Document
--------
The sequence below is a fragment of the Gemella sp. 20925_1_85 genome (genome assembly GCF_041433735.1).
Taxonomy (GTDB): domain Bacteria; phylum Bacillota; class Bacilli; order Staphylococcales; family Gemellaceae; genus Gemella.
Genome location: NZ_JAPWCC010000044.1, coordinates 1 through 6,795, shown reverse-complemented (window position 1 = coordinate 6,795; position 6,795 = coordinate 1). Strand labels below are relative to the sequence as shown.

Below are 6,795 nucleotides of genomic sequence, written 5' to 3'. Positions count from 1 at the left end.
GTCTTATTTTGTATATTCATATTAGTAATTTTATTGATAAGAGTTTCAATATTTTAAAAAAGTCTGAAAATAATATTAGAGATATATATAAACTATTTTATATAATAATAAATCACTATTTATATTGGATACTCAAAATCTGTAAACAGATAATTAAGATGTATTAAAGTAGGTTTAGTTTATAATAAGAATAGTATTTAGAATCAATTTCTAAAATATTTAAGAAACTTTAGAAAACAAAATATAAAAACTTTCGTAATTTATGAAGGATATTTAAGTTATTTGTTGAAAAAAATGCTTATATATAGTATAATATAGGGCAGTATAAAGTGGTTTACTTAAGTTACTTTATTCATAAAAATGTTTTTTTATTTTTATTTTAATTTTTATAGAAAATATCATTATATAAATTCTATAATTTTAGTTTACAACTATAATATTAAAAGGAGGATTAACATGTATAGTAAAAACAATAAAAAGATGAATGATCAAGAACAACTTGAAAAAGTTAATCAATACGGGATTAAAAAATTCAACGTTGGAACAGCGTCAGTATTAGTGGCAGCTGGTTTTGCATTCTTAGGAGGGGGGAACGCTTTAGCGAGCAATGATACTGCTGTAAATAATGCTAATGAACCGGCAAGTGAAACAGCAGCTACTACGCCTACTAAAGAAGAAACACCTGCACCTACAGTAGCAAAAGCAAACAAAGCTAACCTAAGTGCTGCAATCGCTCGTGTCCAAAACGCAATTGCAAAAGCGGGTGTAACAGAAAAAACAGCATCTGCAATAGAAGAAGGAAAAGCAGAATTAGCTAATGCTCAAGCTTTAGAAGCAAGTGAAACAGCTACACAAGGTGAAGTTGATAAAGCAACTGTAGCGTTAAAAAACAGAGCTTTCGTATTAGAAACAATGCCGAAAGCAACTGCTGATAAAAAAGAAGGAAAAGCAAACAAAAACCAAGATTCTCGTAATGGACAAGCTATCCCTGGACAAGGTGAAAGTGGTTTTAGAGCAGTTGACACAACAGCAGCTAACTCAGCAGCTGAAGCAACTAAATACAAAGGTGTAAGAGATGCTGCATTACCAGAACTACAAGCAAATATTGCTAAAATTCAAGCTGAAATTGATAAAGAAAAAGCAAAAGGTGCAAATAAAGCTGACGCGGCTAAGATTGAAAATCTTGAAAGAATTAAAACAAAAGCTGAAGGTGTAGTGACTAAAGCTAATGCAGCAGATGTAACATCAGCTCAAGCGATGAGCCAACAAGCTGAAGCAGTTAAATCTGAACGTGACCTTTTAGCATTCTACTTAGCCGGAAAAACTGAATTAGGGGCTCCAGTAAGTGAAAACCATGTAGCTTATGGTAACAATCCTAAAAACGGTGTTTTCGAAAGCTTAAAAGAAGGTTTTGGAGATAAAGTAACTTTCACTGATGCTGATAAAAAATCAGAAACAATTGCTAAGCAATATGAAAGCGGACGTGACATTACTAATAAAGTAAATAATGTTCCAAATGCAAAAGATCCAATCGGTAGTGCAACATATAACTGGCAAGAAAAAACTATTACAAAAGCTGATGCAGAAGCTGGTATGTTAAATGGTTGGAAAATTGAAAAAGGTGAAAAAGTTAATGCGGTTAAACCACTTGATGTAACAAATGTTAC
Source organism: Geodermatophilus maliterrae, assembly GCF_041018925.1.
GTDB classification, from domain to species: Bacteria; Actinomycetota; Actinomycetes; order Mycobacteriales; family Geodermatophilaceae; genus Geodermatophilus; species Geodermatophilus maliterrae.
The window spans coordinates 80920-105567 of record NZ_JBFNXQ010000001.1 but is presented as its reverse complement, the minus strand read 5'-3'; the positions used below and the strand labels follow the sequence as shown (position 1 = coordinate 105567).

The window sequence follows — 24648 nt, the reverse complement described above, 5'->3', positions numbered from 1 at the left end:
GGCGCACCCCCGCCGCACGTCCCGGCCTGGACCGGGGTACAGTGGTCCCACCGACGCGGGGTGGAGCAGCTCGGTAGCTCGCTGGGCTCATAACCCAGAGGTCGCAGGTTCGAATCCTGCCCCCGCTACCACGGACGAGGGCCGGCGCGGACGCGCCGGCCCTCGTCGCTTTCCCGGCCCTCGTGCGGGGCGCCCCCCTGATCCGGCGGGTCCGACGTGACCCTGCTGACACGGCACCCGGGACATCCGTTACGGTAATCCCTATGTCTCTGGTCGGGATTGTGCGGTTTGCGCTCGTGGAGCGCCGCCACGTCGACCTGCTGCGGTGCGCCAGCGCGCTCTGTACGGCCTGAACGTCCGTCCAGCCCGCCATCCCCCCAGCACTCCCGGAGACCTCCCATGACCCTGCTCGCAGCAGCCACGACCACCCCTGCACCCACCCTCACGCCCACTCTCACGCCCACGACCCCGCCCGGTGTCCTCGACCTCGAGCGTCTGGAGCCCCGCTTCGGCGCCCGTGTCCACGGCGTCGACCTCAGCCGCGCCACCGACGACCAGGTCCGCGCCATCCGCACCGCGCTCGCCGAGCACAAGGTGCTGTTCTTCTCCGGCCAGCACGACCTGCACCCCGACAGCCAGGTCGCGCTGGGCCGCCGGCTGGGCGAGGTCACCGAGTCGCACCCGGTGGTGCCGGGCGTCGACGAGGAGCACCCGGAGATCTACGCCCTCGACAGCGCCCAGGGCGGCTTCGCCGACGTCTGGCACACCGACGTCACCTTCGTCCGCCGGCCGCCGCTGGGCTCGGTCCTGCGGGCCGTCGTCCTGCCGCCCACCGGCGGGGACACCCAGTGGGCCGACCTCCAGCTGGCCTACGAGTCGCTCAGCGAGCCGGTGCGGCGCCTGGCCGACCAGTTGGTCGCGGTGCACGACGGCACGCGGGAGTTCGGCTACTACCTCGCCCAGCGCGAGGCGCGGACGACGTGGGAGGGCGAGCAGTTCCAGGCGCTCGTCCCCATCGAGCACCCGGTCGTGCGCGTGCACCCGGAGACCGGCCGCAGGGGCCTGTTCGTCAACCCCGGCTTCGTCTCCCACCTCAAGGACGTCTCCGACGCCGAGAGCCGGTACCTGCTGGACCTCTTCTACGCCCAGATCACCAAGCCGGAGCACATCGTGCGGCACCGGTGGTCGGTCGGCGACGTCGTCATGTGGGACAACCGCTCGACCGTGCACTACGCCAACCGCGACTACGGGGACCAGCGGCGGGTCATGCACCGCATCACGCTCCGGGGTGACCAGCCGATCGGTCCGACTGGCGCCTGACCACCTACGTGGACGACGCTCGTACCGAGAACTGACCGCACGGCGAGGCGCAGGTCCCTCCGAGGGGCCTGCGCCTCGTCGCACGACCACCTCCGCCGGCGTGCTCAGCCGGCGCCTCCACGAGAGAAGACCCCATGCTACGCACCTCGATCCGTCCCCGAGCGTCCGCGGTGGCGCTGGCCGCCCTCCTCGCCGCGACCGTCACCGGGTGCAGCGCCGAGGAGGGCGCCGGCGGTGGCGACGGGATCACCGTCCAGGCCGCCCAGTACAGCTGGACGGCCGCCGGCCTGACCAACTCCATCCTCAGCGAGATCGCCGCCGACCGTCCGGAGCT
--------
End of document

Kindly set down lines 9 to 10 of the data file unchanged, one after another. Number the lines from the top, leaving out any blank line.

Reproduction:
The window sequence follows — 24648 nt, the reverse complement described above, 5'->3', positions numbered from 1 at the left end:
GGCGCACCCCCGCCGCACGTCCCGGCCTGGACCGGGGTACAGTGGTCCCACCGACGCGGGGTGGAGCAGCTCGGTAGCTCGCTGGGCTCATAACCCAGAGGTCGCAGGTTCGAATCCTGCCCCCGCTACCACGGACGAGGGCCGGCGCGGACGCGCCGGCCCTCGTCGCTTTCCCGGCCCTCGTGCGGGGCGCCCCCCTGATCCGGCGGGTCCGACGTGACCCTGCTGACACGGCACCCGGGACATCCGTTACGGTAATCCCTATGTCTCTGGTCGGGATTGTGCGGTTTGCGCTCGTGGAGCGCCGCCACGTCGACCTGCTGCGGTGCGCCAGCGCGCTCTGTACGGCCTGAACGTCCGTCCAGCCCGCCATCCCCCCAGCACTCCCGGAGACCTCCCATGACCCTGCTCGCAGCAGCCACGACCACCCCTGCACCCACCCTCACGCCCACTCTCACGCCCACGACCCCGCCCGGTGTCCTCGACCTCGAGCGTCTGGAGCCCCGCTTCGGCGCCCGTGTCCACGGCGTCGACCTCAGCCGCGCCACCGACGACCAGGTCCGCGCCATCCGCACCGCGCTCGCCGAGCACAAGGTGCTGTTCTTCTCCGGCCAGCACGACCTGCACCCCGACAGCCAGGTCGCGCTGGGCCGCCGGCTGGGCGAGGTCACCGAGTCGCACCCGGTGGTGCCGGGCGTCGACGAGGAGCACCCGGAGATCTACGCCCTCGACAGCGCCCAGGGCGGCTTCGCCGACGTCTGGCACACCGACGTCACCTTCGTCCGCCGGCCGCCGCTGGGCTCGGTCCTGCGGGCCGTCGTCCTGCCGCCCACCGGCGGGGACACCCAGTGGGCCGACCTCCAGCTGGCCTACGAGTCGCTCAGCGAGCCGGTGCGGCGCCTGGCCGACCAGTTGGTCGCGGTGCACGACGGCACGCGGGAGTTCGGCTACTACCTCGCCCAGCGCGAGGCGCGGACGACGTGGGAGGGCGAGCAGTTCCAGGCGCTCGTCCCCATCGAGCACCCGGTCGTGCGCGTGCACCCGGAGACCGGCCGCAGGGGCCTGTTCGTCAACCCCGGCTTCGTCTCCCACCTCAAGGACGTCTCCGACGCCGAGAGCCGGTACCTGCTGGACCTCTTCTACGCCCAGATCACCAAGCCGGAGCACATCGTGCGGCACCGGTGGTCGGTCGGCGACGTCGTCATGTGGGACAACCGCTCGACCGTGCACTACGCCAACCGCGACTACGGGGACCAGCGGCGGGTCATGCACCGCATCACGCTCCGGGGTGACCAGCCGATCGGTCCGACTGGCGCCTGACCACCTACGTGGACGACGCTCGTACCGAGAACTGACCGCACGGCGAGGCGCAGGTCCCTCCGAGGGGCCTGCGCCTCGTCGCACGACCACCTCCGCCGGCGTGCTCAGCCGGCGCCTCCACGAGAGAAGACCCCATGCTACGCACCTCGATCCGTCCCCGAGCGTCCGCGGTGGCGCTGGCCGCCCTCCTCGCCGCGACCGTCACCGGGTGCAGCGCCGAGGAGGGCGCCGGCGGTGGCGACGGGATCACCGTCCAGGCCGCCCAGTACAGCTGGACGGCCGCCGGCCTGACCAACTCCATCCTCAGCGAGATCGCCGCCGACCGTCCGGAGCT